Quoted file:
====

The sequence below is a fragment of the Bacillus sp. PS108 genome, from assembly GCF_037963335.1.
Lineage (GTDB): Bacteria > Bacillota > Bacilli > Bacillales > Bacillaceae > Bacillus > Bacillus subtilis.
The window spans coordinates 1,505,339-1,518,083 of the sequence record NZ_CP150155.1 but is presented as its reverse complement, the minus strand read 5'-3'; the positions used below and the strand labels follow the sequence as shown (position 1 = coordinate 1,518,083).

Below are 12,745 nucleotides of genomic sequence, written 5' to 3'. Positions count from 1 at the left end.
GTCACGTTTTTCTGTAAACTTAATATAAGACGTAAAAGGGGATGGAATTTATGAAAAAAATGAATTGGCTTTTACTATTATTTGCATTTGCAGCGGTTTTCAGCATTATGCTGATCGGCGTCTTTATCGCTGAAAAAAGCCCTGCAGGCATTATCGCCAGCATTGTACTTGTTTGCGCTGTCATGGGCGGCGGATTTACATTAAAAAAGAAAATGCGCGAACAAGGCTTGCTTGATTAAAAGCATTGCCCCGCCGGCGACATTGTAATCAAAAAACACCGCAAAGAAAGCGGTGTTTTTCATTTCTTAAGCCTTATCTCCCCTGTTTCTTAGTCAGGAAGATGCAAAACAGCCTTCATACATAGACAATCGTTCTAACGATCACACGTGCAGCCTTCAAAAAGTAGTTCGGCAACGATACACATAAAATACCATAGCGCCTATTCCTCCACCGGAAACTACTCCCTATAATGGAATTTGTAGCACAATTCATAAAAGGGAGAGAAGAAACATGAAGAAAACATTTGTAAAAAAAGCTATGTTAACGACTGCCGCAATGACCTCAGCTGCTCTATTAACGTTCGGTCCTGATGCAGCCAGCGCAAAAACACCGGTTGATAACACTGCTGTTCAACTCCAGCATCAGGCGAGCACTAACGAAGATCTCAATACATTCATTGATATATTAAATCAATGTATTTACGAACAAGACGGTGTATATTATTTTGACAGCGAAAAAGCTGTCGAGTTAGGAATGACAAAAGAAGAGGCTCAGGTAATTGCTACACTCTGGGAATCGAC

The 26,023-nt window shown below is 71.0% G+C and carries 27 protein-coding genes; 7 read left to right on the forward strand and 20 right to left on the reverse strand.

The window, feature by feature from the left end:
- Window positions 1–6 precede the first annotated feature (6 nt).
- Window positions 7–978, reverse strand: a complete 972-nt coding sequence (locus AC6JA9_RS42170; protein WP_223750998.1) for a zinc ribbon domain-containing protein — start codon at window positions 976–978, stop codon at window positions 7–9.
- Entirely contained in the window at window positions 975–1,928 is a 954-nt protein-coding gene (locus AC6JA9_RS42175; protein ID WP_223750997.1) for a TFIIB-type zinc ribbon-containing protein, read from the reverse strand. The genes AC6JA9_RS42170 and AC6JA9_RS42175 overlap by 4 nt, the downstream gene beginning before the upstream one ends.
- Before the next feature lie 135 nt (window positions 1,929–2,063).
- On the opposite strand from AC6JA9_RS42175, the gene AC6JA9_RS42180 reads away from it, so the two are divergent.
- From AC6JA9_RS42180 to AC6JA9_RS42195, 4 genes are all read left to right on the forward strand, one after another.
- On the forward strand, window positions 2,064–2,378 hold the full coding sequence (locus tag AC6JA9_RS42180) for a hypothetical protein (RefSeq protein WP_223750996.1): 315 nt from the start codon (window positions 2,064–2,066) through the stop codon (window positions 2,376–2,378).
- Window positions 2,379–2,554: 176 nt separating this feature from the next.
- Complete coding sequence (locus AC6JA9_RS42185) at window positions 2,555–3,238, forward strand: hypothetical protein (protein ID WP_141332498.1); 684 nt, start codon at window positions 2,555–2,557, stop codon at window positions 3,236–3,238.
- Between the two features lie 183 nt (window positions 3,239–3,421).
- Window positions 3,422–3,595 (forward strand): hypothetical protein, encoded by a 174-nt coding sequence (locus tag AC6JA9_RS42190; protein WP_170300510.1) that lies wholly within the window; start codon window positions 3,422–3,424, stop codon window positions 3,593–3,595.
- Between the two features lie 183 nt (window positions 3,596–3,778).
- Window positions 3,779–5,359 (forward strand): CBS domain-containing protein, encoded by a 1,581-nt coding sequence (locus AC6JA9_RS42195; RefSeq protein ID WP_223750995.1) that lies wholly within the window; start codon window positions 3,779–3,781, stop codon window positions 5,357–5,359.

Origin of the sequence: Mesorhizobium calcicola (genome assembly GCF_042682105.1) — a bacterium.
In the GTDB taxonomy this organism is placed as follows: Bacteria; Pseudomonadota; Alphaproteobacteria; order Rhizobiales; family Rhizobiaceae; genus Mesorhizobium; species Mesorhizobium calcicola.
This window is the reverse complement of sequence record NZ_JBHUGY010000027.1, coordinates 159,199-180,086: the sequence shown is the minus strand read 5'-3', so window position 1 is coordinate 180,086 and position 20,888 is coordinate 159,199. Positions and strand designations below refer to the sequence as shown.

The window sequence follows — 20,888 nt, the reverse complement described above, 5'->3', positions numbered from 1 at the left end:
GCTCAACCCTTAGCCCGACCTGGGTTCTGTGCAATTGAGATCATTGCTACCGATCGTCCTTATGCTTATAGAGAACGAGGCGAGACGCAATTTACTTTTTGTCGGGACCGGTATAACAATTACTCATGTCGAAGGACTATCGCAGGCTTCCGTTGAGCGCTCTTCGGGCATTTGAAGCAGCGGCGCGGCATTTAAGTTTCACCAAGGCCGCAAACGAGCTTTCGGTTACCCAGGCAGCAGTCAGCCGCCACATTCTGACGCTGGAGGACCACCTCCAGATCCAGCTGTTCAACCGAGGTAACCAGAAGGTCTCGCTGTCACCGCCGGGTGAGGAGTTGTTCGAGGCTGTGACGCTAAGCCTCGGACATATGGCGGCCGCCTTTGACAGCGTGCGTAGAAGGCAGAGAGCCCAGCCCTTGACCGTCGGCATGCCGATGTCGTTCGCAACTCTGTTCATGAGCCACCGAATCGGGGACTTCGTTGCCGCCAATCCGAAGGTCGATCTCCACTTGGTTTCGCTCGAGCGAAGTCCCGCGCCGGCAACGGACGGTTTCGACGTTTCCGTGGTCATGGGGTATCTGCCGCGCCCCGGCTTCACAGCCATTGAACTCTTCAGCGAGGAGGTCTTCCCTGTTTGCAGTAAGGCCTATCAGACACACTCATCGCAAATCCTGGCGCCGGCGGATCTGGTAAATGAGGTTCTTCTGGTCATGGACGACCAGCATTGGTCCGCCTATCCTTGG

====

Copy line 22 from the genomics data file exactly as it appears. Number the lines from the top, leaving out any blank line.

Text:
In the GTDB taxonomy this organism is placed as follows: Bacteria; Pseudomonadota; Alphaproteobacteria; order Rhizobiales; family Rhizobiaceae; genus Mesorhizobium; species Mesorhizobium calcicola.